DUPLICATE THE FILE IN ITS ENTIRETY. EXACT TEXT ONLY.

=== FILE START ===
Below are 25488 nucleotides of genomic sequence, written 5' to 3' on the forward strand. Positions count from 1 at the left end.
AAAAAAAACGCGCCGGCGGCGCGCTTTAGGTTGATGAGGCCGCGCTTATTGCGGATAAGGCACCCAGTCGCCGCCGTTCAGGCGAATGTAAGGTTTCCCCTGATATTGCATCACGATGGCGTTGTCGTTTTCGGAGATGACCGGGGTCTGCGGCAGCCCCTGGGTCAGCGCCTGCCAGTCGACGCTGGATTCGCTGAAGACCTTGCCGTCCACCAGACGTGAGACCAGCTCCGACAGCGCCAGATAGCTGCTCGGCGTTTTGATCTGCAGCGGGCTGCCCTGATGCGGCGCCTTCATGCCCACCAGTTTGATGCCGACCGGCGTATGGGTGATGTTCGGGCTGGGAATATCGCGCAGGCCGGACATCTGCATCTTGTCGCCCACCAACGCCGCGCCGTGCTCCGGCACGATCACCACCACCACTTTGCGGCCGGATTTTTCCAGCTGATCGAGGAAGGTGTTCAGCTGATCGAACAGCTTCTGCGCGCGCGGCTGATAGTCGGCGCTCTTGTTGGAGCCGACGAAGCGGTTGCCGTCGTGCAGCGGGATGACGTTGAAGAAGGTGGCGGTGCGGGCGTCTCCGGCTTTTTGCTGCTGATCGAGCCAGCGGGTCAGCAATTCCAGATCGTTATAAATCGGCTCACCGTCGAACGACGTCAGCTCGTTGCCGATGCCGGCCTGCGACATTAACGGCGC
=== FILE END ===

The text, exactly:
Below are 25488 nucleotides of genomic sequence, written 5' to 3' on the forward strand. Positions count from 1 at the left end.
AAAAAAAACGCGCCGGCGGCGCGCTTTAGGTTGATGAGGCCGCGCTTATTGCGGATAAGGCACCCAGTCGCCGCCGTTCAGGCGAATGTAAGGTTTCCCCTGATATTGCATCACGATGGCGTTGTCGTTTTCGGAGATGACCGGGGTCTGCGGCAGCCCCTGGGTCAGCGCCTGCCAGTCGACGCTGGATTCGCTGAAGACCTTGCCGTCCACCAGACGTGAGACCAGCTCCGACAGCGCCAGATAGCTGCTCGGCGTTTTGATCTGCAGCGGGCTGCCCTGATGCGGCGCCTTCATGCCCACCAGTTTGATGCCGACCGGCGTATGGGTGATGTTCGGGCTGGGAATATCGCGCAGGCCGGACATCTGCATCTTGTCGCCCACCAACGCCGCGCCGTGCTCCGGCACGATCACCACCACCACTTTGCGGCCGGATTTTTCCAGCTGATCGAGGAAGGTGTTCAGCTGATCGAACAGCTTCTGCGCGCGCGGCTGATAGTCGGCGCTCTTGTTGGAGCCGACGAAGCGGTTGCCGTCGTGCAGCGGGATGACGTTGAAGAAGGTGGCGGTGCGGGCGTCTCCGGCTTTTTGCTGCTGATCGAGCCAGCGGGTCAGCAATTCCAGATCGTTATAAATCGGCTCACCGTCGAACGACGTCAGCTCGTTGCCGATGCCGGCCTGCGACATTAACGGCGC